Boiler Failures Due to Corrosion – Part 3
Some boiler failures due to corrosion may be the result of a caustic attack. Caustic attack (or caustic corrosion) is encountered in boilers with demineralized water and most often occurs in phosphate-treated boilers where tube deposits form, particularly at high heat input or poor circulation areas. Deposits of a porous nature allow boiler water to permeate the deposits, causing a continuous buildup of boiler water solids between the metal and the deposits. The thinning caused by caustic attack assumes irregular patterns and is often referred to as caustic gauging (like in the image on the left). When deposits are removed from the tube surface during examination, the characteristic gouges are very evident, along with the white salts deposit which usually outlines the edges of the original deposition area.
A number of conditions allow stratified flow of steam and water in a given tube, which usually occurs in a low heat input zone of the boiler. This problem is influenced by the angle of the affected tubes, along with the actual load maintained on the boiler. Stratification happens when velocity is not sufficient enough to maintain turbulence or thorough mixing of water and steam during passage through the tubes. Stratification most commonly occurs in sloped tubes located away from the radiant heat zone of the boiler. Examination of the affected tubes usually reveals a prominent water line with general thinning in the top area of the tube or crown. In rare occasions, the bottom of the tube is thinned. When the boiler water contains caustic, high concentrations accumulate and lead to caustic corrosion and gouging under the deposits that accumulate at the water line.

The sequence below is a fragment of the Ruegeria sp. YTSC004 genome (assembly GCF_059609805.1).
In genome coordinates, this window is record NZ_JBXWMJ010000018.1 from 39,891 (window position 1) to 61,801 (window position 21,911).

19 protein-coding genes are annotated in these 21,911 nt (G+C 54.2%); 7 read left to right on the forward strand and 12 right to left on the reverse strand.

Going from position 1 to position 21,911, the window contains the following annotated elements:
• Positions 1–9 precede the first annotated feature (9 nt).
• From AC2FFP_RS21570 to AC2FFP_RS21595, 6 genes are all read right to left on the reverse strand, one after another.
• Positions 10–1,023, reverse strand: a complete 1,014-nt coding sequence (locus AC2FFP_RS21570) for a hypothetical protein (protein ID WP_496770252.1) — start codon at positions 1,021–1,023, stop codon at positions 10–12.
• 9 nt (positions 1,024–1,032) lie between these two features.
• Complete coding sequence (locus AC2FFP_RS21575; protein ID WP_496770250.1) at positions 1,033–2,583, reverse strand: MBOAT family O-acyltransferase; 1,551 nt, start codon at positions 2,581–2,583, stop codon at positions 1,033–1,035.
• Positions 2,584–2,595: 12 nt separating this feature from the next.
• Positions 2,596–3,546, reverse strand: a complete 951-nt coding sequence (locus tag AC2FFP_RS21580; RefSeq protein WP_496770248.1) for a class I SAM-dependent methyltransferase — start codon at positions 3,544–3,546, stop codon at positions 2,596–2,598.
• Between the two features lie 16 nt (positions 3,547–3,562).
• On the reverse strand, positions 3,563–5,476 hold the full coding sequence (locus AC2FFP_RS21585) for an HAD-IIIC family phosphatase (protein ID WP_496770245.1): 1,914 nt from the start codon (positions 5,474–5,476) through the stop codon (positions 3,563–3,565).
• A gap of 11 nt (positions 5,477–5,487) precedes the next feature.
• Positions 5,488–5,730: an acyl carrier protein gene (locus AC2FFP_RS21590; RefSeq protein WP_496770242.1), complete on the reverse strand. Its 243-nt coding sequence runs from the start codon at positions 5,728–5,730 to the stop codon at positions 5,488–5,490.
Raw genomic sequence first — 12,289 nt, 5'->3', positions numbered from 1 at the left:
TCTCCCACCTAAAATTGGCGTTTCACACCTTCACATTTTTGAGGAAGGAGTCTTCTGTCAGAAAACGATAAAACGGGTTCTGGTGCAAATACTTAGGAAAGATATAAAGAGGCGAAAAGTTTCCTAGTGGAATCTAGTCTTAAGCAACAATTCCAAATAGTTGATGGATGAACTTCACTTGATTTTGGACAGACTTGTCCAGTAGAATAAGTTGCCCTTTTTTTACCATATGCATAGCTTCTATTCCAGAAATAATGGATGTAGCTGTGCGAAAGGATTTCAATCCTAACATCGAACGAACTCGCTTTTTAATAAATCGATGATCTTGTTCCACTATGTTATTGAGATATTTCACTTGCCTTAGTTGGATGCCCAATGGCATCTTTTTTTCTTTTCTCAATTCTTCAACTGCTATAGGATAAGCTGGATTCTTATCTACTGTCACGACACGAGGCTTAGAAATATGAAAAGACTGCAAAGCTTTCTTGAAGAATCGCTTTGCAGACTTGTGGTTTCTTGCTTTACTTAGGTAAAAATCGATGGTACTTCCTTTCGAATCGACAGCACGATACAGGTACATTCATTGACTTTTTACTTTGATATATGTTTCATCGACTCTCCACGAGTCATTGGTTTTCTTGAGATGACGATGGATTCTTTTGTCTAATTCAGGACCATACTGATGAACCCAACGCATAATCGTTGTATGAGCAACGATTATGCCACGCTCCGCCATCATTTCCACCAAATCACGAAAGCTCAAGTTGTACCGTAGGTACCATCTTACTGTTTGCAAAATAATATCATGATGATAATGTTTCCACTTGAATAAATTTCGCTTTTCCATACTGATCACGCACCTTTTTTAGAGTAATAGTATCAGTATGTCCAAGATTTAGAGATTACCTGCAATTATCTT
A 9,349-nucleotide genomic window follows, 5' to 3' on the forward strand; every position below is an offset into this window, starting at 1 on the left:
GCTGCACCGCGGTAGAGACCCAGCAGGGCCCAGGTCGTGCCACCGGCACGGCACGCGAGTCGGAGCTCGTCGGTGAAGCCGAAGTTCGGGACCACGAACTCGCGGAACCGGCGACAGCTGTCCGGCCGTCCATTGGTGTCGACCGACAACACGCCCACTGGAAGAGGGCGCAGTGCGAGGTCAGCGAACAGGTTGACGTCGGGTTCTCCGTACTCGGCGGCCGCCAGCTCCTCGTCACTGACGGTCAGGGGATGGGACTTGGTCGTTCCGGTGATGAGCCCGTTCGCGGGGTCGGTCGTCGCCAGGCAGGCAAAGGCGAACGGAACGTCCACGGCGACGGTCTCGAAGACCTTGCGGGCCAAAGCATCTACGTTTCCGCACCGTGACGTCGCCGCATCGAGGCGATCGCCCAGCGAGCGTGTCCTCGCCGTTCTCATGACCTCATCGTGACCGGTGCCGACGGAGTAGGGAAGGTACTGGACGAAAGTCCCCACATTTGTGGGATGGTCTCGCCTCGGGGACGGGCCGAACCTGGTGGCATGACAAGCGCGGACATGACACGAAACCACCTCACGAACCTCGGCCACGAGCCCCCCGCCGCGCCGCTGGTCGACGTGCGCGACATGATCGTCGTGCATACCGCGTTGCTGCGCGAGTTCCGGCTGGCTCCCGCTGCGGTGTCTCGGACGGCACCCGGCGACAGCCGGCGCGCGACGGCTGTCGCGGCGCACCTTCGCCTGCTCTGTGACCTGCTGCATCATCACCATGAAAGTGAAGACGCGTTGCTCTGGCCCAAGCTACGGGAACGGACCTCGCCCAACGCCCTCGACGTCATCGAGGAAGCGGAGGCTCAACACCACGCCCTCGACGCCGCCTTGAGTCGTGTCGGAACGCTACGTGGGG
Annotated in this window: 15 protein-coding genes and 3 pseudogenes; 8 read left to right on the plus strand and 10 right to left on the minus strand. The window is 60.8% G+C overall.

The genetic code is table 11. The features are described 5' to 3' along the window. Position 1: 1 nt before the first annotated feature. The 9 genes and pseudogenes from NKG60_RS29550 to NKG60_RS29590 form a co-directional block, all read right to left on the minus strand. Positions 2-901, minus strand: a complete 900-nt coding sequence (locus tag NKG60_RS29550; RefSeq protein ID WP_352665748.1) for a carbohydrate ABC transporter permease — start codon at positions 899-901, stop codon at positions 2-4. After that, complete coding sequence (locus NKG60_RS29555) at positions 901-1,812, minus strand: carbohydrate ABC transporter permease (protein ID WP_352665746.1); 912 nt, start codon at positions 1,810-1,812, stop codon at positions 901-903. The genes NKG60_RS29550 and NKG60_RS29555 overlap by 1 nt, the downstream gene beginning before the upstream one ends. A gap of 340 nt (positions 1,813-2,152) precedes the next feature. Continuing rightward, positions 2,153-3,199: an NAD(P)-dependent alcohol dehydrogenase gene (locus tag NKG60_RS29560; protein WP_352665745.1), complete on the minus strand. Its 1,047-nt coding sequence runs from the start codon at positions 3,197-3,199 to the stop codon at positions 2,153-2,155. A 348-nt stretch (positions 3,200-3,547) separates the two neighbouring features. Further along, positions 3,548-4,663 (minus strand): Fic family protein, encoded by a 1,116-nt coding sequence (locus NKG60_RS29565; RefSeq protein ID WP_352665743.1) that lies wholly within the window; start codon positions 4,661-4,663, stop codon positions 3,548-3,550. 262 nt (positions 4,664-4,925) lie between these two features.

Acid attack of boiler tubes and drums is usually in the form of overall thinning of all surfaces. This results in a visually irregular surface appearance, like in the image on the left. Smooth surfaces appear at areas of flow where the attack has been intensified. In severe occurrences, other components, such as baffling, nuts and bolts, and other stressed areas, may be badly damaged or destroyed, leaving no doubt as to the source of the problem. Intense occurrences of acid attack can usually be traced to either an unsatisfactory acid cleaning operation or process contamination. Some industrial plants encounter periodic returned condensate contamination, which eliminates boiler water alkalinity. Occasionally, regeneration acid from an ion exchange process is discharged accidentally into the boiler feedwater system. Cooling water contamination of condensate can depress boiler water pH and cause severe deposition and pitting in areas of high heat flux. Damage can be quite severe if immediate steps are not taken to neutralize the acid.